To do this, divide a large square into four quadrants. In the top half map out your relevant strengths and weaknesses. This should be fairly straightforward. Then, in the bottom half, opportunities and threats.
Consider opportunities that could help you take steps along this career path, as well as threats that may be impediments. Opportunities might be connections you have, or access to relevant courses. Or they could relate to the general health of the industry itself. Threats may include financial barriers to entry or a shortage of entry-level jobs.
If the strengths and opportunities outweigh weaknesses and threats (in weight, not necessarily quantity) then you might be onto a winning career path.
On the other hand, if the obstacles are insurmountable, then it might be best to choose something else. If you have become passionate about a certain job, however, do ask yourself if you could overcome said obstacles with dedication and patience. Certainly, part-time or online education options have made career training more accessible.
To what extent you narrow down this list of potential careers depends on certain variables. It may be that your skills and interests lead to a few different career paths, all of which are of more-or-less equal appeal. In this case, there may be advantages to keeping your options relatively open. Chiefly, that there will be more jobs open to you.
Make things too broad, however, and you will lose focus. Hiring managers will detect this, and you will miss out to those with a more certain vocation.
If there is a path which has come to appeal to you more than any other, it should be on this you focus. Diluting your attention will cost you vital time and energy. To give yourself a real chance, focus your efforts on this one career path. Your dedication will be noted. That is not to say, however, that you should not have a back-up career plan.
Careers with a high level of buy-in, involving specific training, will also require a tighter focus.
Once we’ve made our career choices, the final step is to think about how to make it a reality.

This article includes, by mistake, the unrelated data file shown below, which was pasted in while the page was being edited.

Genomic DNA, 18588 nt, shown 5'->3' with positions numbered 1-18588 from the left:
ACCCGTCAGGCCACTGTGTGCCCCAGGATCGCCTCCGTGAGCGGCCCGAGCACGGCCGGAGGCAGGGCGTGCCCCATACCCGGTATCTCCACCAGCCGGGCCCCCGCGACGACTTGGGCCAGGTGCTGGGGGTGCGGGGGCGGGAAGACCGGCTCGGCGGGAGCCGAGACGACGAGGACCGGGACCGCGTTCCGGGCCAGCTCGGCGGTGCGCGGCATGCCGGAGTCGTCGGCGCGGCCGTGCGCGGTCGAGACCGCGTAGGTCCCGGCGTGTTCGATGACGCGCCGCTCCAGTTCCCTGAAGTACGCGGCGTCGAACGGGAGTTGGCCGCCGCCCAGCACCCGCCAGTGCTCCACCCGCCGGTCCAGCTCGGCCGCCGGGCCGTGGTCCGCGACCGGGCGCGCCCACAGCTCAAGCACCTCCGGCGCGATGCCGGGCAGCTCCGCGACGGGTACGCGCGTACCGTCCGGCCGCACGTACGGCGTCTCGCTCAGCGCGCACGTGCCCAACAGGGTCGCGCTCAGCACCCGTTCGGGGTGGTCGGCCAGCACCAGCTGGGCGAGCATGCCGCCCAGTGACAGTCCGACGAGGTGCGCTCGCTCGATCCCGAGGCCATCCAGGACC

4. Make a plan of action
The last step of choosing a new career path is to think about the steps you’ll be taking along it.
Here you need to think about long and short-term career goals, working from where you are now to where you ultimately want to be.
Short-term career goals should be very specific and set along a specific timeline. If you need to put your CV in order, set yourself a deadline. If you need to enrol on a course, look at application deadlines and completion dates. If you’re ready to apply for positions, set yourself a minimum threshold of applications to make this week or month.
Be realistic but ambitious. If the timescales you set are too short, you risk getting disheartened by missing goals. On the other hand, a little bit of urgency will help you build up some momentum. Be realistic in your expectations. If it’s a new career path, you’ll have to train and work in entry-level positions, or even complete internships. Career gratification is rarely instant.
This should give you an idea of where you can expect to be when. If your career journey is a longer one, understanding that you are progressing will be heartening.
Also map longer-term career goals. If there are more steps on your career journey, these might include getting your first position or earning required qualifications. Think about your ultimate goals too; the impact you want to make, or the position you want to hold. This latter category of career goals can serve as inspiration. They must be in conjunction with a concrete step-by-step plan of how to get there, however.
A degree of flexibility may be necessary. Perhaps things may not work out as you expect in your career plan. There is the very real possibility of facing setbacks along the way. Where possible you should include some backup options. There are multiple routes along any given career path – or you may want to find a new one altogether. Your priorities or passions may change as you progress. You may become aware of alternative options.
If you find yourself in this position, simply follow the above steps once more. You may find the outcomes are quite different…
What’s my first step to a new career?
To start moving towards your new career, you’ll need to make sure you have the skills to do the job. FutureLearn can provide you with the courses and training you need to get up to speed.
We use a variety of online learning modules, including free short courses, to improve your skills level and prepare individuals for the role of their dreams. All our courses are 100% online, which means you can retrain in your own time, at your own pace, with a global community of learners.
If you still don’t know what your dream career looks like, explore FutureLearn’s Career Mapper. This uses a series of detailed questions to help you narrow down what exactly you want your career to look like – starting today.